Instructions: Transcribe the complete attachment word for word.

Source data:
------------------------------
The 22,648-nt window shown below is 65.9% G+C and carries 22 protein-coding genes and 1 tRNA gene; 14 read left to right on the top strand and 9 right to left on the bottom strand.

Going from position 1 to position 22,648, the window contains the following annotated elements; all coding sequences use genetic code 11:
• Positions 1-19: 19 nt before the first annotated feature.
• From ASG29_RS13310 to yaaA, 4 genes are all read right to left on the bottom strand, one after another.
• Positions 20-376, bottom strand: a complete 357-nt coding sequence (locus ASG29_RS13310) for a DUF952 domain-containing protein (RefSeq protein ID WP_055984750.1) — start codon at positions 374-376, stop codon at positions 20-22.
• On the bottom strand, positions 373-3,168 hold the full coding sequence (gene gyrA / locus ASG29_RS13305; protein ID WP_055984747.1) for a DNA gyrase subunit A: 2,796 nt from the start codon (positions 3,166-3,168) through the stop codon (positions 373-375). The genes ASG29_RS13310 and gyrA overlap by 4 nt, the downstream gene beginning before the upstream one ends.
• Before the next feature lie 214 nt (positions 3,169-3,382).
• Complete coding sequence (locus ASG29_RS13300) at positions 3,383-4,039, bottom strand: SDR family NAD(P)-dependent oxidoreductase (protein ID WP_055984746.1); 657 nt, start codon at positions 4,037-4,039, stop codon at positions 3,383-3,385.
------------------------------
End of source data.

The 22,648-nt window shown below is 65.9% G+C and carries 22 protein-coding genes and 1 tRNA gene; 14 read left to right on the top strand and 9 right to left on the bottom strand.

Going from position 1 to position 22,648, the window contains the following annotated elements; all coding sequences use genetic code 11:
• Positions 1-19: 19 nt before the first annotated feature.
• From ASG29_RS13310 to yaaA, 4 genes are all read right to left on the bottom strand, one after another.
• Positions 20-376, bottom strand: a complete 357-nt coding sequence (locus ASG29_RS13310) for a DUF952 domain-containing protein (RefSeq protein ID WP_055984750.1) — start codon at positions 374-376, stop codon at positions 20-22.
• On the bottom strand, positions 373-3,168 hold the full coding sequence (gene gyrA / locus ASG29_RS13305; protein ID WP_055984747.1) for a DNA gyrase subunit A: 2,796 nt from the start codon (positions 3,166-3,168) through the stop codon (positions 373-375). The genes ASG29_RS13310 and gyrA overlap by 4 nt, the downstream gene beginning before the upstream one ends.
• Before the next feature lie 214 nt (positions 3,169-3,382).
• Complete coding sequence (locus ASG29_RS13300) at positions 3,383-4,039, bottom strand: SDR family NAD(P)-dependent oxidoreductase (protein ID WP_055984746.1); 657 nt, start codon at positions 4,037-4,039, stop codon at positions 3,383-3,385.